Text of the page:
“We wanted to create destination bars and food outlets where customers want to spend time pre-show in the build-up to the main event.”

*In our Kiosks and Concessions Special feature, we saw a number of collaborations with F&B brands; is it important to work with recognisable products when creating the kiosks? *

“We work with many global brands and incorporate branding into design where and whenever possible. Incorporating brands into activations and concepts helps us to create an identity within the environment which gives our guests a sense of familiarity.
“We have several high street-style menus that can rotate and adapt to the event and the profile of the clientele. Matching their expectations on the high street and reinforcing similarity with guests encourages them to purchase a product.
“For example, we recently built a Budweiser beer bottle wall within the concourse. Everything has a purpose and the feature of a beer wall was to create a destination for guests to purchase a drink.”

Is it fair to say that sometimes kiosk food can be viewed in a negative light, and how are you challenging this?

“If you get it right you can deliver a great and memorable customer experience and change perceptions of kiosk food. We deliver excellent food and drinks at a quick and fast rate in high numbers and at an affordable price. Through this we are challenging the negative perceptions that some visitors have of kiosk food and bringing standards in line with the high street.
“We have incorporated the food and drink experience to become a part of the whole experience when visiting The O2.”

What new catering equipment and technology has been employed in these areas?

“All our kiosks have digital screens displaying early messages to help customers make their decision so when they reach the till it is as quick as possible. We have advanced till mapping so the server has the top selling items in one spot, again making it quicker to process an order. We have also rolled out contactless payment throughout the venue so payment is quick and simple.”

Why is it important?

“You have to get the mechanics right to operate efficiently and to operationally deliver a successful and consistent product. Logistically, each station has been specifically set up to run as efficiently as possible. Every piece of equipment has been purposefully placed and operations and processes have been thought through.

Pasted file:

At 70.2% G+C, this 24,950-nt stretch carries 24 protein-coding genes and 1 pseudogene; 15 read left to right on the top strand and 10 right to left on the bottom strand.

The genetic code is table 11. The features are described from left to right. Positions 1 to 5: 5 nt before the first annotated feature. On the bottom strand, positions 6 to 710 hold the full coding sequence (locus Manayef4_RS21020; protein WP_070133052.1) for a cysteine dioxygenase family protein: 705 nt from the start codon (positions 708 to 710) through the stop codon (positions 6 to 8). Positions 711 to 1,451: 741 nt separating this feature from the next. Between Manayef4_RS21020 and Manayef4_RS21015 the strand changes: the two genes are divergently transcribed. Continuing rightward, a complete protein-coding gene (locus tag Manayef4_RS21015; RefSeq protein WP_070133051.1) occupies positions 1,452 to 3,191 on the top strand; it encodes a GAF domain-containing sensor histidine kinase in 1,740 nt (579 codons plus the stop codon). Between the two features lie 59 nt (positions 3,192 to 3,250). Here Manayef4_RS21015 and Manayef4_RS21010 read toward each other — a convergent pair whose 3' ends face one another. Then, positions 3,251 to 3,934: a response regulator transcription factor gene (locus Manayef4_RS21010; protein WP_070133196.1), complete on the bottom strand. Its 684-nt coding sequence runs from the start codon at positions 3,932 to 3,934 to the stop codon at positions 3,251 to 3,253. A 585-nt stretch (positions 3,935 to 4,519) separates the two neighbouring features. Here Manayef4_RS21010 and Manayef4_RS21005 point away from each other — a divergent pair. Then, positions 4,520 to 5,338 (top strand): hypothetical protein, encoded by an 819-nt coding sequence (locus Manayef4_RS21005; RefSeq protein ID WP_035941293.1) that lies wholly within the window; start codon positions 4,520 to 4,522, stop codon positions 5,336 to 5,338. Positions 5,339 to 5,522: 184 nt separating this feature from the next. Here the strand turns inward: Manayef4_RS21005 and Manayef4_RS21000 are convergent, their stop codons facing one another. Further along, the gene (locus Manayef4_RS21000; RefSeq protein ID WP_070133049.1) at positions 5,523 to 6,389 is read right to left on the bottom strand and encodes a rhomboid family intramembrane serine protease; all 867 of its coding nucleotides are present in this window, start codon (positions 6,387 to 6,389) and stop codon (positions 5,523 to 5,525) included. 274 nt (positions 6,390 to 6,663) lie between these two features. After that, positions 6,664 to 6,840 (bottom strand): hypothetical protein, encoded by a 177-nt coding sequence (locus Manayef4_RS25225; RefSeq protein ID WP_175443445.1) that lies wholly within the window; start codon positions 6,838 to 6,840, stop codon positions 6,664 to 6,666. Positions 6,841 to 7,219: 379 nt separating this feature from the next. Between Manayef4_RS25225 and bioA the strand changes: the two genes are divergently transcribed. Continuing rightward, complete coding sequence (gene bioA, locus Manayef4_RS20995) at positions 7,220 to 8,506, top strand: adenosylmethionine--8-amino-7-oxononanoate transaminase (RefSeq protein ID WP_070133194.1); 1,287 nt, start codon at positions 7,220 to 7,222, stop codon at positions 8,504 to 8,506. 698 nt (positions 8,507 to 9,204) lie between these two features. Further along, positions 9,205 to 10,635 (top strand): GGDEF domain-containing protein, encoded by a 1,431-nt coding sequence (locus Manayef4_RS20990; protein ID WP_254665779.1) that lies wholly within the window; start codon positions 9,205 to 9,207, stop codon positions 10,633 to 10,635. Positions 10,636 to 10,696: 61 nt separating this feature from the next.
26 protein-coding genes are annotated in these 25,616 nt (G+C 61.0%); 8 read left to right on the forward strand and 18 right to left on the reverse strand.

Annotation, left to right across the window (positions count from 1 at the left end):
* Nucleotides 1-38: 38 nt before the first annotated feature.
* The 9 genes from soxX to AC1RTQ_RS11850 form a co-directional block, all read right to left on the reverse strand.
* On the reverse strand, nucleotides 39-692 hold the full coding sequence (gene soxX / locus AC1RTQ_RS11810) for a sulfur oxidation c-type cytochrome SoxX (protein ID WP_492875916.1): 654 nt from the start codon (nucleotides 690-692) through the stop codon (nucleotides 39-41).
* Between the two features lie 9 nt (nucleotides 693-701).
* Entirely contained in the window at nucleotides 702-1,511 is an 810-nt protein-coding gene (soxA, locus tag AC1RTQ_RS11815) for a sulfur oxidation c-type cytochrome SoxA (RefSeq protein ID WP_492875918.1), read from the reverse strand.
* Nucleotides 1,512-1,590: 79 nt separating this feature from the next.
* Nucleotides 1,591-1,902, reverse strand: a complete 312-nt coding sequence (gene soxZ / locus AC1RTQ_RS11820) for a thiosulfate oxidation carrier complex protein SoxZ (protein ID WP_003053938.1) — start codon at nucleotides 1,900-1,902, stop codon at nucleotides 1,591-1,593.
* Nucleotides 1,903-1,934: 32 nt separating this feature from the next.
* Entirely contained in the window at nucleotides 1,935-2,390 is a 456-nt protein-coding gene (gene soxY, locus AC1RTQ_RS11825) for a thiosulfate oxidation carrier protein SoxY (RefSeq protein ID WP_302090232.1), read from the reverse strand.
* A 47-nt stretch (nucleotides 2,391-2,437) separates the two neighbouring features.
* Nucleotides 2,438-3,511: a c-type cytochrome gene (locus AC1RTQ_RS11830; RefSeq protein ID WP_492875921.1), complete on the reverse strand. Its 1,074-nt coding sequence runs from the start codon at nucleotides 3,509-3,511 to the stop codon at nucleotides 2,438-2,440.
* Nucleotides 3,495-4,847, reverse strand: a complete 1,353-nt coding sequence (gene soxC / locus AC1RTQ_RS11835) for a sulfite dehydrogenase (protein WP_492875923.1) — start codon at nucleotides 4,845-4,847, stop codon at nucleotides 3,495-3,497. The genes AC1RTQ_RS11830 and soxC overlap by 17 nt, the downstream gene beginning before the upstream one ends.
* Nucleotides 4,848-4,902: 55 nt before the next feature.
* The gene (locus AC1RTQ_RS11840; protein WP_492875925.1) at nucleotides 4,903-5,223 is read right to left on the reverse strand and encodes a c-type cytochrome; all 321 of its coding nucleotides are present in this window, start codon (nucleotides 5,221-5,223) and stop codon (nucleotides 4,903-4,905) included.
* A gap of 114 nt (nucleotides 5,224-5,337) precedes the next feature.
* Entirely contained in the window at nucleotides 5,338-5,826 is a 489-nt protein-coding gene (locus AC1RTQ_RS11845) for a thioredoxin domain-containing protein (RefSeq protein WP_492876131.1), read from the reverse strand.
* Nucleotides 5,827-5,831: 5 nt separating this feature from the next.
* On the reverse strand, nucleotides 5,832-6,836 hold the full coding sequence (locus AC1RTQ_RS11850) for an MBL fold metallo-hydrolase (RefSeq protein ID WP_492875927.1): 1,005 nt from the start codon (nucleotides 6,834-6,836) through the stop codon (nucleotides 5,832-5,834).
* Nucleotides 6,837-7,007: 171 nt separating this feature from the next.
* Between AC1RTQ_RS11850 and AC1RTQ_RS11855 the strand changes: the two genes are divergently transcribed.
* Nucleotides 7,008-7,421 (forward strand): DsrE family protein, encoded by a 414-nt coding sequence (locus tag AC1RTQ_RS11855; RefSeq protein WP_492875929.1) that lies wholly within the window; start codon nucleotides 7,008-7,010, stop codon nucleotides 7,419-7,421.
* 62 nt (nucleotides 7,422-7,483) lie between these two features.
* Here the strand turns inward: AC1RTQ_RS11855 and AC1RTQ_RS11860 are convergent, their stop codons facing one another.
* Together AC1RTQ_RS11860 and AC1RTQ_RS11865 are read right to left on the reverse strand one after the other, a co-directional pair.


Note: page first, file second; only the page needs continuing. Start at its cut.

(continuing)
“We have looked at how our teams serve and interact with the space around them, creating stations within serving points and purposely placing machines and equipment next to each other to manage service flows.
“For example, a drinks machine has the ice dispenser underneath and cup storage to the side so staff at the till point can complete a transaction without moving from the spot, allowing for a quicker and more efficient service.”

So, have the new kiosks improved queuing times and increased serving speeds?

“Most definitely. We have invested in innovative technology such as digital screens to help customers make their decision quickly, while giving us the ability to change the offer depending on the audience.
“Installing contactless payment systems throughout the venue and introducing fast-pour taps that dispense drinks at a far better speed is making the average transaction much quicker.
“We have future-proofed our kiosks at The O2 through our dedicated creative team, and are continually analysing data and creating new dishes based on previous customer behaviours and service history to know what popular dishes we should be offering and how to manage stock levels.
“Unlike other venues, where kiosk options are dictated by seat number, we create a high street-style menu so five items are available to all customers throughout the venue.”

Finally, the key question – just how important is it for modern concessions areas to be more interactive and offer better-quality products?

“The modern concession is no longer just a place to quickly grab some food or a drink, it has become a destination within a venue, and part of the whole guest experience. In understanding this we have been able to offer guests a high-quality product through an interactive concept which allows the guest to connect with the environment around them and the entertainment they have come to see.”